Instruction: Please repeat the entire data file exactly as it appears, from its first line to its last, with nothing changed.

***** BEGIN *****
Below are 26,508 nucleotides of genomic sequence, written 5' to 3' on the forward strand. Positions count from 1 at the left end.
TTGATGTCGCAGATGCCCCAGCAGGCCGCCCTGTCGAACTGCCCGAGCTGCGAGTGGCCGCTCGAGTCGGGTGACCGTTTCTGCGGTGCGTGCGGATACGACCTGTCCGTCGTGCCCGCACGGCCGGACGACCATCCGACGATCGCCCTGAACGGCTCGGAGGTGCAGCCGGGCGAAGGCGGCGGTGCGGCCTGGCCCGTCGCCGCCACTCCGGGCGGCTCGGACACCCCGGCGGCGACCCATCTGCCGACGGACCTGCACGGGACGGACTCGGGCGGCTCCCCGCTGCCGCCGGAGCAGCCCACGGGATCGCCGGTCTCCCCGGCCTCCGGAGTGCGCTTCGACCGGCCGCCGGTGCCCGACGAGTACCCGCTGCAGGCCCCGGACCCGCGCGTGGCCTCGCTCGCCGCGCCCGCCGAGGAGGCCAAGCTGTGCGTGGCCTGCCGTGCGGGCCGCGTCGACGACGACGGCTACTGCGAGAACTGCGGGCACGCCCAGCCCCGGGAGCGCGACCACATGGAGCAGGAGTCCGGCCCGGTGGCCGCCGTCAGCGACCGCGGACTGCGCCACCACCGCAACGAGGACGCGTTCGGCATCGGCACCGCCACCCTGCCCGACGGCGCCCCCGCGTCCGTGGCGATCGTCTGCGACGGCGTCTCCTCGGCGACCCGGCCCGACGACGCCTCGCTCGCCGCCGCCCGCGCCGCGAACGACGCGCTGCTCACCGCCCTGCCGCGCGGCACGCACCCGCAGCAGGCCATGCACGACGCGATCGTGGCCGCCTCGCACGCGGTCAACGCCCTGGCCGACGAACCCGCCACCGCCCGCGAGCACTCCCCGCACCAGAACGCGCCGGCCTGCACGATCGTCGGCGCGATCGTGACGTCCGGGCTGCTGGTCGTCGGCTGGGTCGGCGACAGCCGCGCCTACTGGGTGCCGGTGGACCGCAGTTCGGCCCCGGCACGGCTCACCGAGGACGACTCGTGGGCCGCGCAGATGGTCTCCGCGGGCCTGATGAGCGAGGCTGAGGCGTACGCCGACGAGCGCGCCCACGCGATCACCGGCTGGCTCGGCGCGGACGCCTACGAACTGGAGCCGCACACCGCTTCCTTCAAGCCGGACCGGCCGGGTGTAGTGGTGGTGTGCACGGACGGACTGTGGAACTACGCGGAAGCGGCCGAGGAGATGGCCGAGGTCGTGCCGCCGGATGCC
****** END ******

Below are 26,508 nucleotides of genomic sequence, written 5' to 3' on the forward strand. Positions count from 1 at the left end.
TTGATGTCGCAGATGCCCCAGCAGGCCGCCCTGTCGAACTGCCCGAGCTGCGAGTGGCCGCTCGAGTCGGGTGACCGTTTCTGCGGTGCGTGCGGATACGACCTGTCCGTCGTGCCCGCACGGCCGGACGACCATCCGACGATCGCCCTGAACGGCTCGGAGGTGCAGCCGGGCGAAGGCGGCGGTGCGGCCTGGCCCGTCGCCGCCACTCCGGGCGGCTCGGACACCCCGGCGGCGACCCATCTGCCGACGGACCTGCACGGGACGGACTCGGGCGGCTCCCCGCTGCCGCCGGAGCAGCCCACGGGATCGCCGGTCTCCCCGGCCTCCGGAGTGCGCTTCGACCGGCCGCCGGTGCCCGACGAGTACCCGCTGCAGGCCCCGGACCCGCGCGTGGCCTCGCTCGCCGCGCCCGCCGAGGAGGCCAAGCTGTGCGTGGCCTGCCGTGCGGGCCGCGTCGACGACGACGGCTACTGCGAGAACTGCGGGCACGCCCAGCCCCGGGAGCGCGACCACATGGAGCAGGAGTCCGGCCCGGTGGCCGCCGTCAGCGACCGCGGACTGCGCCACCACCGCAACGAGGACGCGTTCGGCATCGGCACCGCCACCCTGCCCGACGGCGCCCCCGCGTCCGTGGCGATCGTCTGCGACGGCGTCTCCTCGGCGACCCGGCCCGACGACGCCTCGCTCGCCGCCGCCCGCGCCGCGAACGACGCGCTGCTCACCGCCCTGCCGCGCGGCACGCACCCGCAGCAGGCCATGCACGACGCGATCGTGGCCGCCTCGCACGCGGTCAACGCCCTGGCCGACGAACCCGCCACCGCCCGCGAGCACTCCCCGCACCAGAACGCGCCGGCCTGCACGATCGTCGGCGCGATCGTGACGTCCGGGCTGCTGGTCGTCGGCTGGGTCGGCGACAGCCGCGCCTACTGGGTGCCGGTGGACCGCAGTTCGGCCCCGGCACGGCTCACCGAGGACGACTCGTGGGCCGCGCAGATGGTCTCCGCGGGCCTGATGAGCGAGGCTGAGGCGTACGCCGACGAGCGCGCCCACGCGATCACCGGCTGGCTCGGCGCGGACGCCTACGAACTGGAGCCGCACACCGCTTCCTTCAAGCCGGACCGGCCGGGTGTAGTGGTGGTGTGCACGGACGGACTGTGGAACTACGCGGAAGCGGCCGAGGAGATGGCCGAGGTCGTGCCGCCGGATGCC